Dick Vitale shares being diagnosed with a second form of cancer just months after beating the disease.
Rosh Hashanah marks the start of the new Jewish year, but this new year brought a tough break for Jewish Living Magazine. Touted a year ago as the Jewish answer to Martha Stewart Living, the glossy magazine hoped to compete in a world where it’s becoming increasingly difficult for a magazine of any sort to stay afloat, let alone make a substantial profit.
The last few months has seen the folding of two Jewish magazines that I’ve enjoyed: Jewish Living, and American Jewish Life. Other magazines are still hanging on, but many have private funding and don’t rely on advertising alone, as traditional magazines did. Of course, writers and editors are not in it for the money (or we’d be doing something else, believe us). But maybe it’s just too much to try to make a profit on a magazine that appeals mostly to such a small percentage of the world population.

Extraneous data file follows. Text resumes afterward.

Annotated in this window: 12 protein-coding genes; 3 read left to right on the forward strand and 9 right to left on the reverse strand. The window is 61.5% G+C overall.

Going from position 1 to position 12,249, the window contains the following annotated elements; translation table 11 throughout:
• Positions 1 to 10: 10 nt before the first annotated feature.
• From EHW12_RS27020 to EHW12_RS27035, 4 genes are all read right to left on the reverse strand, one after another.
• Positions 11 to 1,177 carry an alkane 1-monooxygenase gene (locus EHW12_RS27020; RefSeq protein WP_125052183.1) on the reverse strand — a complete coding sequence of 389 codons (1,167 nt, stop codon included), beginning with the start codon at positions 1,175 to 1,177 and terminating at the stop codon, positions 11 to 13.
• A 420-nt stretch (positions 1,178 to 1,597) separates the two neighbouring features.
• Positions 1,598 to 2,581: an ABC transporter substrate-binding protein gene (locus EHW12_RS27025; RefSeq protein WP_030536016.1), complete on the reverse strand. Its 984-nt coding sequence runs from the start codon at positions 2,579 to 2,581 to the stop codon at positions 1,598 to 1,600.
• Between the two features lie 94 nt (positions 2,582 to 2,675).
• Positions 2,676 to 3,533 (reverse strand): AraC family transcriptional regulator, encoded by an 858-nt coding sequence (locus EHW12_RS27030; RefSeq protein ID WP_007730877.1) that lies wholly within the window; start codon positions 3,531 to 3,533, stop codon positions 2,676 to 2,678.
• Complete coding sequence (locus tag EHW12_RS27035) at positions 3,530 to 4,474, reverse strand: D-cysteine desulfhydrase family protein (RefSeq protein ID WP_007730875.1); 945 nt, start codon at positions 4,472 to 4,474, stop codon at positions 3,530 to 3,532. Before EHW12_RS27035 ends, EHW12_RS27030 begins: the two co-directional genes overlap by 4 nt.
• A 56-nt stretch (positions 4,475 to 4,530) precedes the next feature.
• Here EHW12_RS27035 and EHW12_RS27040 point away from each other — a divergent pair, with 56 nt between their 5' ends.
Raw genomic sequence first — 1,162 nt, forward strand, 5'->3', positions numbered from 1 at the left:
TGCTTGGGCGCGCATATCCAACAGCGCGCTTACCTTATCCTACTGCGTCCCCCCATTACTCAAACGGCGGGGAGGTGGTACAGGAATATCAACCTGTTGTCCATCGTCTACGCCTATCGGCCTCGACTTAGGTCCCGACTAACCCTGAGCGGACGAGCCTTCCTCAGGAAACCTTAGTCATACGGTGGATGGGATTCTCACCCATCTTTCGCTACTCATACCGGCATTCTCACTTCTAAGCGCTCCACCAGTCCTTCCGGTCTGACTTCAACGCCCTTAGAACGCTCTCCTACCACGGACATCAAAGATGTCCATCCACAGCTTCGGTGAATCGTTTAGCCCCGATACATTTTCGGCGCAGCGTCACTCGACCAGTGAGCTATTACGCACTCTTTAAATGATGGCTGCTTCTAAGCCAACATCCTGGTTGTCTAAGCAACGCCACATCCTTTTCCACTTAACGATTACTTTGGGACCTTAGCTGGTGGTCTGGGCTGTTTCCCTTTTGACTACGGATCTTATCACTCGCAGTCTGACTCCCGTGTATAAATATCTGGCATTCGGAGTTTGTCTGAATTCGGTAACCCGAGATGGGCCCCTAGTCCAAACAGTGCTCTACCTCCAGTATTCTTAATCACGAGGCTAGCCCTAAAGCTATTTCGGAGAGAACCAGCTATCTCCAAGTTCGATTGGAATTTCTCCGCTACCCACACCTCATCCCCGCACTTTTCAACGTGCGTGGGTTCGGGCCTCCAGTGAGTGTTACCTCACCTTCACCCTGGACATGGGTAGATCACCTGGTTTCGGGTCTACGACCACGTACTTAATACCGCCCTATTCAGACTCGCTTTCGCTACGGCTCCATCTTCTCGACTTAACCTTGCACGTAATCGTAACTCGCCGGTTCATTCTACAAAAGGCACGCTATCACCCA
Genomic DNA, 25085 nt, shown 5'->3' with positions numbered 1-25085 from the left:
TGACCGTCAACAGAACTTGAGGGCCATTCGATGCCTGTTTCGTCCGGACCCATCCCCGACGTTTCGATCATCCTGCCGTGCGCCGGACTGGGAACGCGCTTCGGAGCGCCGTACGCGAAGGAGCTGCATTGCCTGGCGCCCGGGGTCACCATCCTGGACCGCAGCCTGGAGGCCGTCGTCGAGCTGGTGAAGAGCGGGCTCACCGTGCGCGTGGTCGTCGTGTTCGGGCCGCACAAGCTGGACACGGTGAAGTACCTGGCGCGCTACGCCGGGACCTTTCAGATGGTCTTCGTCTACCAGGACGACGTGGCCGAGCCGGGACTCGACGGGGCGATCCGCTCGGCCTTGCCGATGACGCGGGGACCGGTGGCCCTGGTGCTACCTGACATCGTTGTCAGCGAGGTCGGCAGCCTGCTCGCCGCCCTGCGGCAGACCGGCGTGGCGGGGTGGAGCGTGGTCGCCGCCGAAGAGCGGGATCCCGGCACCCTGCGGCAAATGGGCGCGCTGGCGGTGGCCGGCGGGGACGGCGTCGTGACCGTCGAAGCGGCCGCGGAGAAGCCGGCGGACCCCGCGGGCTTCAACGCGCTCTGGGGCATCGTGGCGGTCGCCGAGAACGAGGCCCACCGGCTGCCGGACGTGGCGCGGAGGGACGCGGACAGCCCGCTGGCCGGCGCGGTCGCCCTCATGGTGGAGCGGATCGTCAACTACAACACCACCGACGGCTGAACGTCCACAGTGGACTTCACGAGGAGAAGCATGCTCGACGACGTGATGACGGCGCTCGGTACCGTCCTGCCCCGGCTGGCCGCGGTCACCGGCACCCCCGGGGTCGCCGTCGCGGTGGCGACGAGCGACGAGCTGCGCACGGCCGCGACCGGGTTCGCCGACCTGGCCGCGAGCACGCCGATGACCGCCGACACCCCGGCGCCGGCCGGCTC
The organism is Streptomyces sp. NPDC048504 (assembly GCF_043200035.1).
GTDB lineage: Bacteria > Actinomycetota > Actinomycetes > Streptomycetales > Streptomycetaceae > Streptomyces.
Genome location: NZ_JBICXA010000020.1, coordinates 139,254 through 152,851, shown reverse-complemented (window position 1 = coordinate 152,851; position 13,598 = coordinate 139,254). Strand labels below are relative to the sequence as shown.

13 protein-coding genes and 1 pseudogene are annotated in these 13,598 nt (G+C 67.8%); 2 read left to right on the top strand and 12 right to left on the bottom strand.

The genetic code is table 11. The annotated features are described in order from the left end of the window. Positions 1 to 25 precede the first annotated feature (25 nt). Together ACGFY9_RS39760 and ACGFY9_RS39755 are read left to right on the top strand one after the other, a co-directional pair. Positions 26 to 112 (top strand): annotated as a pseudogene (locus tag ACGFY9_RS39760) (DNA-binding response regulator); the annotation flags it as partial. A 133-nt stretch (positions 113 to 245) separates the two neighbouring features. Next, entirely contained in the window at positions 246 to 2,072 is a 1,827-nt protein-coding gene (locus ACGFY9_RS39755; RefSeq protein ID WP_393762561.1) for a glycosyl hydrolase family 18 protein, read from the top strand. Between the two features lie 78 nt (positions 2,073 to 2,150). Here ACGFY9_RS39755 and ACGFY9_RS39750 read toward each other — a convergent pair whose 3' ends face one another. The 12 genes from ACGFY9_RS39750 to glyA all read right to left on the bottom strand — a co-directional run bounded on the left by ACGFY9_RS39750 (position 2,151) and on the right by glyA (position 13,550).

Magazine publishing is a tough sell to advertisers–only the names we already know as prestigious are still managing to make a go at it, and they’re only succeeding by integrating online content and largely on the laurels of their reputations.
Despite the bad news and the number of print publications (magazines, newspapers, and even book presses) which fold every year, the publishing world is only mostly dead (which, as any Princess Bride fan can tell you, is “partly alive”). There’s still something about holding a product in your hand, something that you’ve worked with or grown with, or connected with. And as a writer, there’s something about having your name on a page you can touch that the internet, as a largely intangible medium, can’t compete with.
As the industry evolves, we’ll probably see this struggle again–the latest battle between the pragmatists, who realize that the future (and actually, the present) is online, and the poet-aesthetes who may not really fear change, but who wish that certain things would remain the same.